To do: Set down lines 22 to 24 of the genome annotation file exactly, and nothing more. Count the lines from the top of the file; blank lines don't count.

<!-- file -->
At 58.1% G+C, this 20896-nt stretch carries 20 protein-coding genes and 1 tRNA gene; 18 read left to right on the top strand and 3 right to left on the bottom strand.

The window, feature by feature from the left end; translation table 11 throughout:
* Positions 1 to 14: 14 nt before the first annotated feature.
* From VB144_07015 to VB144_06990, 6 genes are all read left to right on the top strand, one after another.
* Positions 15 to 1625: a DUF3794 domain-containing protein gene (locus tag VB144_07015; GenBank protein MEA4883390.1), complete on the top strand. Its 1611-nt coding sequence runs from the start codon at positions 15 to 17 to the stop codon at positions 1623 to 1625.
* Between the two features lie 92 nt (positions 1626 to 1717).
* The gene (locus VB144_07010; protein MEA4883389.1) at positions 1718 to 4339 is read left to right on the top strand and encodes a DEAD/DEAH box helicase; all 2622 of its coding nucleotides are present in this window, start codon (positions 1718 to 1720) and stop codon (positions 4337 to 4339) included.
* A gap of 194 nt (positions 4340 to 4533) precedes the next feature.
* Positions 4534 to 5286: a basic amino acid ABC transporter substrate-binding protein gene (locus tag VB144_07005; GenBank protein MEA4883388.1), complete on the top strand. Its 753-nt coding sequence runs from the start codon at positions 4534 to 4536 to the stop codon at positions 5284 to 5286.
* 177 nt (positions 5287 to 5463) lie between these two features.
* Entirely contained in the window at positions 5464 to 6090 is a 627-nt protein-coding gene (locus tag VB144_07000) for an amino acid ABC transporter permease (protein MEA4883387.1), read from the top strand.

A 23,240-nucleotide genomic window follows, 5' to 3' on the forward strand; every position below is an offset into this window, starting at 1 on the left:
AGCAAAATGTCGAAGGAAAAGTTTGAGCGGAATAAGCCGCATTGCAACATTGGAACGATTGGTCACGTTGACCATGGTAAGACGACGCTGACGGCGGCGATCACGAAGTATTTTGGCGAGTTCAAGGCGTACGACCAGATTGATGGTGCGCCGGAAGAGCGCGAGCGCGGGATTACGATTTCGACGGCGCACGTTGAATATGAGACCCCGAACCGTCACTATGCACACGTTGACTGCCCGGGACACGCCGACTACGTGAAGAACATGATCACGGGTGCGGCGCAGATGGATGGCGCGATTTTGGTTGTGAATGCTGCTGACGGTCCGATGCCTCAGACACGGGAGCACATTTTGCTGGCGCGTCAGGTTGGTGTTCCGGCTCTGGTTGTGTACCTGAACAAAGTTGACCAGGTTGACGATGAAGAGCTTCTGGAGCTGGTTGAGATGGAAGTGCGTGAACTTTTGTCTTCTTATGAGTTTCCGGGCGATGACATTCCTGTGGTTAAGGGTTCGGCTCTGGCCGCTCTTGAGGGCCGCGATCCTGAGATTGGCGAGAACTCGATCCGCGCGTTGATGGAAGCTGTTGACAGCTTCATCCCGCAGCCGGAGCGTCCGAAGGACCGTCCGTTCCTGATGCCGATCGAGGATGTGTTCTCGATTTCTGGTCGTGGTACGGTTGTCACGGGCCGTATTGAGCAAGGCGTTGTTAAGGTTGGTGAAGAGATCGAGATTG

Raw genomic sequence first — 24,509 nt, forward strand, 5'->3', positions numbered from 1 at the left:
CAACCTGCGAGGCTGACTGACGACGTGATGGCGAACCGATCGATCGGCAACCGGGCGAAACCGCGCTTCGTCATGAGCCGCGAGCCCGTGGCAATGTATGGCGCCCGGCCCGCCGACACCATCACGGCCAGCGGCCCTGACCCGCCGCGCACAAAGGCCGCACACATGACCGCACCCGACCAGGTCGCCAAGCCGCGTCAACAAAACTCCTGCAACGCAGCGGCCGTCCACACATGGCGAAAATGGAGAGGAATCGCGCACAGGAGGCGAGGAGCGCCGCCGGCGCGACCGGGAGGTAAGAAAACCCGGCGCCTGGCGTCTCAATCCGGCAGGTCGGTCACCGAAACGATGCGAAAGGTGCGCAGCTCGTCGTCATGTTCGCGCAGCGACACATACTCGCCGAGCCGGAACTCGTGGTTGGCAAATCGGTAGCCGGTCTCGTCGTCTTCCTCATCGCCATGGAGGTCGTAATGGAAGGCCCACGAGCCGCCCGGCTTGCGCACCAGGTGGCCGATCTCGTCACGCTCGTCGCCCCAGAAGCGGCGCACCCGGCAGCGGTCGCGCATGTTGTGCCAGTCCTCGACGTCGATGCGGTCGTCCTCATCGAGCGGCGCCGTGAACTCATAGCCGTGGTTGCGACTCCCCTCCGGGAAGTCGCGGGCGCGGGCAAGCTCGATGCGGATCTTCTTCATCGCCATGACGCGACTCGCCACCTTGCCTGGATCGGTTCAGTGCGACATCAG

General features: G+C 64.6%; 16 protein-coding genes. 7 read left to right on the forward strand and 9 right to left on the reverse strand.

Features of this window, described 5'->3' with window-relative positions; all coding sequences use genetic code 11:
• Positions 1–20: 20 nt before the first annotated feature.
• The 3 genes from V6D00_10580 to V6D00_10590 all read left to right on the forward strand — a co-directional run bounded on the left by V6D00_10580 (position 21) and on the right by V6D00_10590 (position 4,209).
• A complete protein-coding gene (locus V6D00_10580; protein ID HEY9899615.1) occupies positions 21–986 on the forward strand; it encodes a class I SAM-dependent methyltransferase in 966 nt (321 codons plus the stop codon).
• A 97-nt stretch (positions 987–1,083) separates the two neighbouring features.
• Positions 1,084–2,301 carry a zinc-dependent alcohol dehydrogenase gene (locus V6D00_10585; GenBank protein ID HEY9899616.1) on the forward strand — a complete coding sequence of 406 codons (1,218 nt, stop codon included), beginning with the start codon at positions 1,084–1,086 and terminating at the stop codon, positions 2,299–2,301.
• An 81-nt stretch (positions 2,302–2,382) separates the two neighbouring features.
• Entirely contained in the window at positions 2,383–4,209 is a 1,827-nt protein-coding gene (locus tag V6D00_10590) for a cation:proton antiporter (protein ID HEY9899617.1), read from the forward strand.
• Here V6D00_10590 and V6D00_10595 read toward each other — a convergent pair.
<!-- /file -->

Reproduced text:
• Positions 1,084–2,301 carry a zinc-dependent alcohol dehydrogenase gene (locus V6D00_10585; GenBank protein ID HEY9899616.1) on the forward strand — a complete coding sequence of 406 codons (1,218 nt, stop codon included), beginning with the start codon at positions 1,084–1,086 and terminating at the stop codon, positions 2,299–2,301.
• An 81-nt stretch (positions 2,302–2,382) separates the two neighbouring features.
• Entirely contained in the window at positions 2,383–4,209 is a 1,827-nt protein-coding gene (locus tag V6D00_10590) for a cation:proton antiporter (protein ID HEY9899617.1), read from the forward strand.